I saw a friend post on social media about a sister she had lost and how her daughter now shares this sister’s middle name. This relegated me to a sobbing mess at 5:45 in the morning. I too lost my sister; I too have a daughter with my sister’s middle name; I too raise daughters without my older sister here to help.
It doesn’t matter how long it’s been, but I suffer every time I think of my sister. I still sob and scream and cry that she isn’t here to help me raise my girls. We were supposed to do this together. Our children were supposed to be cousins. We were supposed to get pedicures and grab lunch together. I wasn’t supposed to do this alone.
These feelings leave me heartbroken and devastated. How would life have been different if she had been here to hold my babies and kiss their chubby cheeks? How would life have been different if I hadn’t lost her two weeks before delivery? How can my children love my family and not know who she was? I can barely say her name in front of them without breaking down. How do I tell them about her?
And the more my kids learn to talk, the harder it becomes. They will sit by baby V and hold her hand, caress her face and say, “Sister.” I usually have to excuse myself because it hits such a deep wound. Did my sister love me as much as my girls love their baby sister? Did she look at me the way they look at her? If she loved me, why did she leave me?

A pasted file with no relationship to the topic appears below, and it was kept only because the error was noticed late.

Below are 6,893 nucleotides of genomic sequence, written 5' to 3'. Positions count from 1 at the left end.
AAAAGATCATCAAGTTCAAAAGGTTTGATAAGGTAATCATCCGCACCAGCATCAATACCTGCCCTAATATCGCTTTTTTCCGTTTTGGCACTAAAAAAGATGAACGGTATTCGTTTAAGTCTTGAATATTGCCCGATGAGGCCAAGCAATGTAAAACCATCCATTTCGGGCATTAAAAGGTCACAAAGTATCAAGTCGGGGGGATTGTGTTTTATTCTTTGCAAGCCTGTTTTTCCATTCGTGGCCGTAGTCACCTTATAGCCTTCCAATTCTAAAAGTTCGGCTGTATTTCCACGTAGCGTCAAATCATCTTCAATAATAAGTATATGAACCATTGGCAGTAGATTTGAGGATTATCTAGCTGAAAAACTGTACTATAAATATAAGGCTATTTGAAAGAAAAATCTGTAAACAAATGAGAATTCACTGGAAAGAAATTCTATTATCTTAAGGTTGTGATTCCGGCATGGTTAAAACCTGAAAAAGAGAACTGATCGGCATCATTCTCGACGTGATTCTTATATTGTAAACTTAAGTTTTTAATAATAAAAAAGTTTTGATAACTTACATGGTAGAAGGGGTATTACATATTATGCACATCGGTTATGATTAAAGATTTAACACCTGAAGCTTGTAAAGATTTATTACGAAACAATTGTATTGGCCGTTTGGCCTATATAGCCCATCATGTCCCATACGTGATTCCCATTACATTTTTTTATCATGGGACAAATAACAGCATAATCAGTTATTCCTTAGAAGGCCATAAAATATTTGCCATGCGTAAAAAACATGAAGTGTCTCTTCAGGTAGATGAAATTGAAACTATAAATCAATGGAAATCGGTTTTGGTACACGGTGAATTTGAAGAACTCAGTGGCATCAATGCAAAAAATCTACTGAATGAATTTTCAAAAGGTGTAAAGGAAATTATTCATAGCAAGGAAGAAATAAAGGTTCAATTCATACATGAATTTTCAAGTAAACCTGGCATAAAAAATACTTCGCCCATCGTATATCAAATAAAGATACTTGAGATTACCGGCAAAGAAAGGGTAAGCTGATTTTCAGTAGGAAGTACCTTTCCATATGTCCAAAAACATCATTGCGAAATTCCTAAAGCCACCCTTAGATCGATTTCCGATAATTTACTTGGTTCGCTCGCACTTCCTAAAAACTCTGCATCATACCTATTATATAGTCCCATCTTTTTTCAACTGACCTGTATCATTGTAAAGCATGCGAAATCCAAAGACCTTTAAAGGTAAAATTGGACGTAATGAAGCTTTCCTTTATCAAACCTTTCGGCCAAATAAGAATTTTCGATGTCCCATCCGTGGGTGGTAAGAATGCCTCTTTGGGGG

Raising three daughters without my sister has been devastating. I watch three sisters love each other every day. I only had one sister, and she’s gone now. I am simultaneously thankful and envious that my girls have each other.
There are moments where I miss my sister so much I feel like I can’t breathe. My chest tightens, my throat constricts, and I find myself gasping for air. I think these are the only moments where I can truly comprehend that she’s gone, and she’s never coming back. I will never hug her again, and she will never know my children. Thankfully these moments happen farther and farther apart, and I am beginning to remember her with fondness instead of pain.
This has been the most unfathomable experience, where most of the time I’m ok, but then something will trigger this visceral response of breathlessness. A post, a picture, a memory, and it feels as if I just found out she’s gone.
I try to allow myself to process and be thankful for the moments we had together, but sometimes that’s impossible. Sometimes the only thing I crave is more time, not some paltry acceptance of coerced appreciation. Yesterday was a day like this, and I pray today is better.